Row over right-of-way puts Carlyon Bay development plan on hold
A line could literally be drawn in the sand as plans for a massive new beach resort depend on the redrawing of the ramblers' map in Cornwall.
Developers and campaigners are nervously awaiting the result of an attempt to establish a footpath through the proposed new £250 million beachfront development, near St Austell.
The Carlyon Bay development – a plan to build a hotel, leisure, retail and sports facilities alongside more than 500 houses, apartments and villas – is on hold pending the decision on an application to Cornwall Council's public rights of way committee (PROC).
The committee will next week answer calls to extend as far as the tideline a footpath which currently ends abruptly close to the Coliseum, a legendary but now dilapidated former live music venue.
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But regardless of the decision, lengthy delays, legal challenges, a public enquiry and even appeals to the Secretary of State are expected.
Developers claim a right of way would be "enshrined" in the planning permission and feel campaigners are simply using the footpath as a blocking tactic.
Locals who want the route mapped out officially say the company has repeatedly denied access to the beach, often locking people out "at a whim".
Architects working on the scheme, which was given outline planning permission by the council last June, have been stood down until they know "what they are dealing with".
Jon Kenny, development director of Commercial Estates Group, said a combination of uncertainty over the footpath and the economic crisis had cast doubt at the plans.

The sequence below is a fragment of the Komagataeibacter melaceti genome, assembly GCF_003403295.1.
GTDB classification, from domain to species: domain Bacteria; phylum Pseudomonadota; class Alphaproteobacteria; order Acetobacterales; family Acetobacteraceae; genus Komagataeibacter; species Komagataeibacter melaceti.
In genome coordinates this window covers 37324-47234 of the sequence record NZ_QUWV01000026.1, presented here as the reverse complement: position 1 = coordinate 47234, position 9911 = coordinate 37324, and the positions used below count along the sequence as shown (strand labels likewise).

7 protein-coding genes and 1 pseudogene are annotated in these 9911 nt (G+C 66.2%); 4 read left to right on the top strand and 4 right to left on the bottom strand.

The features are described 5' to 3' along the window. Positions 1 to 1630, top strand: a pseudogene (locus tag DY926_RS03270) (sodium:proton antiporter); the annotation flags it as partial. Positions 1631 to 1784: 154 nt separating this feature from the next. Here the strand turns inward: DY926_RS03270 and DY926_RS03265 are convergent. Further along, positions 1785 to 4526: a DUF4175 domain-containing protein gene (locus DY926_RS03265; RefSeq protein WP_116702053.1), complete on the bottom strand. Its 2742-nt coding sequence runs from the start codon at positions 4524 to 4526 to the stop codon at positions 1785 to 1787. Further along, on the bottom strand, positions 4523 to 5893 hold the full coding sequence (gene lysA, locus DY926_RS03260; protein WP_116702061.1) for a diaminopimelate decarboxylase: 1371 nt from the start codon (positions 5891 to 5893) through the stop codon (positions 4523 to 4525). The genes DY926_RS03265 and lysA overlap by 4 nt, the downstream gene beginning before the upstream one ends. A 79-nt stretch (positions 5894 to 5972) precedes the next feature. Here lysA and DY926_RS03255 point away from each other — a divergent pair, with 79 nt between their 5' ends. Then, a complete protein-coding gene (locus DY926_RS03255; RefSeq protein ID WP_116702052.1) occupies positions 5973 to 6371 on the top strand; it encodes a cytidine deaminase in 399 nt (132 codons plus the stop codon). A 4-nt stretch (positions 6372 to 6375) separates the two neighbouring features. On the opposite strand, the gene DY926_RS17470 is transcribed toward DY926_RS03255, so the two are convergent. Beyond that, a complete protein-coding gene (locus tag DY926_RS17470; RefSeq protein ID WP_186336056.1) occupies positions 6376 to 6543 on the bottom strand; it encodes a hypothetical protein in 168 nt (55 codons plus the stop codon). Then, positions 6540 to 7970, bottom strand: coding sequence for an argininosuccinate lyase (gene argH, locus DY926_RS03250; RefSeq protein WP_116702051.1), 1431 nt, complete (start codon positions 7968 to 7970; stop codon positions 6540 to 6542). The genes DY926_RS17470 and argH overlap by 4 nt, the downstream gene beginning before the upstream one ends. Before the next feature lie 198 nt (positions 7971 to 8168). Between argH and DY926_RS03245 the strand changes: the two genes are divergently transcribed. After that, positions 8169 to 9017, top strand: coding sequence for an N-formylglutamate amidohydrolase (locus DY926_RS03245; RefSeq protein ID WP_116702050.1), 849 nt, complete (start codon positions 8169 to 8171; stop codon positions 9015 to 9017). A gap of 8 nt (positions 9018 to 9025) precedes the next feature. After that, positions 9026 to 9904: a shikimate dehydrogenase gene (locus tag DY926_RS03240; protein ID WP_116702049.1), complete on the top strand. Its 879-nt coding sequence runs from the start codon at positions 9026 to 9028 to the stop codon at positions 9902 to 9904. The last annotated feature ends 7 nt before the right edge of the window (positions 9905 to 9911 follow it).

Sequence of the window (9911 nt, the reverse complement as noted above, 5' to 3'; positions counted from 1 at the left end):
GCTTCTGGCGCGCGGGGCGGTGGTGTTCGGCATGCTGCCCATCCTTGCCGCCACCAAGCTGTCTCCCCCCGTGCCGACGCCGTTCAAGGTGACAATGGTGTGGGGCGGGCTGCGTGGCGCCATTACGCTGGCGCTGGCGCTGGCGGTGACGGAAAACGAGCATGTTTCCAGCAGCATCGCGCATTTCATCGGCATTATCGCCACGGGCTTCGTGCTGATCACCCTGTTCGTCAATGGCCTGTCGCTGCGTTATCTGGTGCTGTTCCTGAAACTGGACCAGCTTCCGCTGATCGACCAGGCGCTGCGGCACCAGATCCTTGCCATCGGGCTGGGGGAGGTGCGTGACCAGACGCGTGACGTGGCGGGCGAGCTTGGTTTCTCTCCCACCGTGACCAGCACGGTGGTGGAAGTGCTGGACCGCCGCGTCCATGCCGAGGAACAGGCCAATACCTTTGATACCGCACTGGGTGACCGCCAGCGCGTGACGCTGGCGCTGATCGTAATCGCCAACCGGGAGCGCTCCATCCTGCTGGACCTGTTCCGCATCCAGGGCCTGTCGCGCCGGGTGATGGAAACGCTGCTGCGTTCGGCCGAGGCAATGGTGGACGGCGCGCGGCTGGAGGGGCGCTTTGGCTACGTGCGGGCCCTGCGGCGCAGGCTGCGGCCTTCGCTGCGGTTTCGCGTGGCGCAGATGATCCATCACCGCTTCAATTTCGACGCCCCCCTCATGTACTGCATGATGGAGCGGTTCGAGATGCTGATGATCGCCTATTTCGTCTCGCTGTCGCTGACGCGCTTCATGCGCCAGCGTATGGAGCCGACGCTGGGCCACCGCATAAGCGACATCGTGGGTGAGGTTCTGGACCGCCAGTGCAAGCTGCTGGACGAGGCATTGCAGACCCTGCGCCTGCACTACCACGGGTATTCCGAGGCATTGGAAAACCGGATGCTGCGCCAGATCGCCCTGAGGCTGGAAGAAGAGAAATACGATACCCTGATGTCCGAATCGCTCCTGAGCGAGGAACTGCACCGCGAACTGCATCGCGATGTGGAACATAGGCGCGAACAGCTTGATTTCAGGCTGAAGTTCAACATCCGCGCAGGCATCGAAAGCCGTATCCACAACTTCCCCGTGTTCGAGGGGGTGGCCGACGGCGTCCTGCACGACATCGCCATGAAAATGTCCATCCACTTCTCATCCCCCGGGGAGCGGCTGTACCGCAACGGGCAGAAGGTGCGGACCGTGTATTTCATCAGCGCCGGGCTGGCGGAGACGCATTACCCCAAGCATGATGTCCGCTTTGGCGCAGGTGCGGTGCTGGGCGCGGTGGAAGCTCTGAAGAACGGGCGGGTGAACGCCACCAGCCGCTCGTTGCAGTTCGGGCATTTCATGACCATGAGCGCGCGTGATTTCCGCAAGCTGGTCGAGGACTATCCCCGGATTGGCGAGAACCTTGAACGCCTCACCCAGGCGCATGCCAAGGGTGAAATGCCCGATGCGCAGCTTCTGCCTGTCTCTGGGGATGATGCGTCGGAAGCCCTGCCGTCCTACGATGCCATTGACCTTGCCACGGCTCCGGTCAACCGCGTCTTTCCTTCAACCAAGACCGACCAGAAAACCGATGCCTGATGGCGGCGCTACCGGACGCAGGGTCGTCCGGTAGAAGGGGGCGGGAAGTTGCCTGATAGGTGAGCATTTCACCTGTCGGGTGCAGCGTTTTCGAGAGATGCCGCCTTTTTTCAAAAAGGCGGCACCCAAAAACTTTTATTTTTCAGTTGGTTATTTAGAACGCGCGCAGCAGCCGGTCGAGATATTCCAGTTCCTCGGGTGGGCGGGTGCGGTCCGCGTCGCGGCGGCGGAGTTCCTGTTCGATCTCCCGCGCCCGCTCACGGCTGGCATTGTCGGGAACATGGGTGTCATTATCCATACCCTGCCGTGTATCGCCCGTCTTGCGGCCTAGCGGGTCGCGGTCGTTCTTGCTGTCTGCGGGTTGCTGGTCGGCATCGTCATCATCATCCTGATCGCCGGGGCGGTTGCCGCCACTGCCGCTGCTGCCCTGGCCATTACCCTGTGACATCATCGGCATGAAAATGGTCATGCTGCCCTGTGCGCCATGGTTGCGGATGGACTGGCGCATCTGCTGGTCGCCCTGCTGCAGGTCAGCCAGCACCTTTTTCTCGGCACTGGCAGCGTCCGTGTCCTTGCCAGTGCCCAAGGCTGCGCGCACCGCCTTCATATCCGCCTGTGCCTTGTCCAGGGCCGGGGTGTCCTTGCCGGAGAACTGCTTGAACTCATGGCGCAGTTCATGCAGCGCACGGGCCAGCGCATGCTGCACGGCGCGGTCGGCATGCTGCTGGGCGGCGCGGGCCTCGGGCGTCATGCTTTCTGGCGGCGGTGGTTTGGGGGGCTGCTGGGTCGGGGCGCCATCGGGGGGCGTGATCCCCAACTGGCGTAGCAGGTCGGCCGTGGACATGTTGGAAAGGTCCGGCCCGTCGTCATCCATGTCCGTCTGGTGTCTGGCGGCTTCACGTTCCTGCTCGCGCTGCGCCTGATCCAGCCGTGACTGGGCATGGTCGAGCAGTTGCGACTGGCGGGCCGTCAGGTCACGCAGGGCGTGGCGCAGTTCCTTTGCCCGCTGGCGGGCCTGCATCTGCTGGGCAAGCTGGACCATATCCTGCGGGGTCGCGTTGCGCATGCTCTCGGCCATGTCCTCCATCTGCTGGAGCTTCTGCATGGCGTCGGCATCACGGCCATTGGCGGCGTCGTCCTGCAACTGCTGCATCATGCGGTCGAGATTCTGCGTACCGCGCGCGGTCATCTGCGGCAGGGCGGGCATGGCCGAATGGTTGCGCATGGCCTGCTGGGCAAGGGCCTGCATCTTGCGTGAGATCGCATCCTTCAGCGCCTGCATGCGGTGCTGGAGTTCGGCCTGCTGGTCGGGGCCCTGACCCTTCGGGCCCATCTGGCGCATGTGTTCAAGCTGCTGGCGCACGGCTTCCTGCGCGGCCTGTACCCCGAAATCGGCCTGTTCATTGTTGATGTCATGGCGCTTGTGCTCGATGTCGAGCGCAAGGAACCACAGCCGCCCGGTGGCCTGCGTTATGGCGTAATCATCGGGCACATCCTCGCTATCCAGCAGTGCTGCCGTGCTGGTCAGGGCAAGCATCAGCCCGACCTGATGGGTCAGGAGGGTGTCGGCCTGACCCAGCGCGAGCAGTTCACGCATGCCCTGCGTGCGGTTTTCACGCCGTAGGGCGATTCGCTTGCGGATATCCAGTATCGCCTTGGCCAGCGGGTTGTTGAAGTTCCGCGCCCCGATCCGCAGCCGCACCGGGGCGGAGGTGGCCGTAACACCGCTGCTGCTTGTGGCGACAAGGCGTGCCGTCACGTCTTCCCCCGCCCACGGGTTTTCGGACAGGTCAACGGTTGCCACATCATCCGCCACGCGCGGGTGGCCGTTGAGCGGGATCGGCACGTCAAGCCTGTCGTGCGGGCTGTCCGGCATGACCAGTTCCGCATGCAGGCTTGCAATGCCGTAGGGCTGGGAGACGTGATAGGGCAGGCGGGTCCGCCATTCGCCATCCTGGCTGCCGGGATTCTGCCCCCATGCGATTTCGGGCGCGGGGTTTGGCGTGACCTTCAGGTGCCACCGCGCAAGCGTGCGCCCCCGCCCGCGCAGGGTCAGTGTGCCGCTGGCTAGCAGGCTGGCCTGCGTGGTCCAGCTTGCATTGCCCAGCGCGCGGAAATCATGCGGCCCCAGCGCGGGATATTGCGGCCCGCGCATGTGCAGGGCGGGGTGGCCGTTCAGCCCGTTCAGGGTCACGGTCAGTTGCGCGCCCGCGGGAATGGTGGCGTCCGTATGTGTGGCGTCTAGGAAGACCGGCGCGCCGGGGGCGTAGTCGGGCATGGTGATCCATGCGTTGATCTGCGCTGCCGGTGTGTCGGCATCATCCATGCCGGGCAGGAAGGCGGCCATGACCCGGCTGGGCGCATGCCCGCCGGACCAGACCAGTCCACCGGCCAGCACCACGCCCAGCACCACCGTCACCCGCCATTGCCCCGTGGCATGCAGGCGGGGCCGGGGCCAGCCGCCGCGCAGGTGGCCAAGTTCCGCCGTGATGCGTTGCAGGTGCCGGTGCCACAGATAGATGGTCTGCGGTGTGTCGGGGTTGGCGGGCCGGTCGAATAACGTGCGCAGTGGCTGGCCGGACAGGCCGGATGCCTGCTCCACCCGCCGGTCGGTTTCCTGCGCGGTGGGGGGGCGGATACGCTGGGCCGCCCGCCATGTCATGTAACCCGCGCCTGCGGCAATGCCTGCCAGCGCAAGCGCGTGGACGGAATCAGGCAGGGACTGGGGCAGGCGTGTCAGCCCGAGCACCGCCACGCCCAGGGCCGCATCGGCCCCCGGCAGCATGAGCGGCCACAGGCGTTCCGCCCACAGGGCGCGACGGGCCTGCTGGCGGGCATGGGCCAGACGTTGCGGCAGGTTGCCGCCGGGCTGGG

"This temporary position of uncertainty, set against the wider picture of the current economic climate, was simply not conducive to major investors," he added.
"As a result we are slowing down on the delivery of the development until these issues have been sorted out.
"However, I'd like to make it clear that it's not a case of if the resort's going to be built but when."
An announcement on the application to extend the public right of way is expected by the PROC on December 18.
Kate Ashbrook, of the Open Spaces Society, said a decision to sanction the route could face objections and ultimately a public enquiry.
Turning down the application could see an appeal to the Secretary of State.
Opposition group Carlyon Bay Watch has questioned the timing of the developers' announcement.
"If this was an attempt to influence the decision makers, we can only hope that they are made of sterner stuff," a spokesman said.
"The application to extend the public right of way has been known about for nearly three years so it appears disingenuous, to say the least, for the developer to now seek to lay responsibility for the proposed 'slow down' upon the footpath."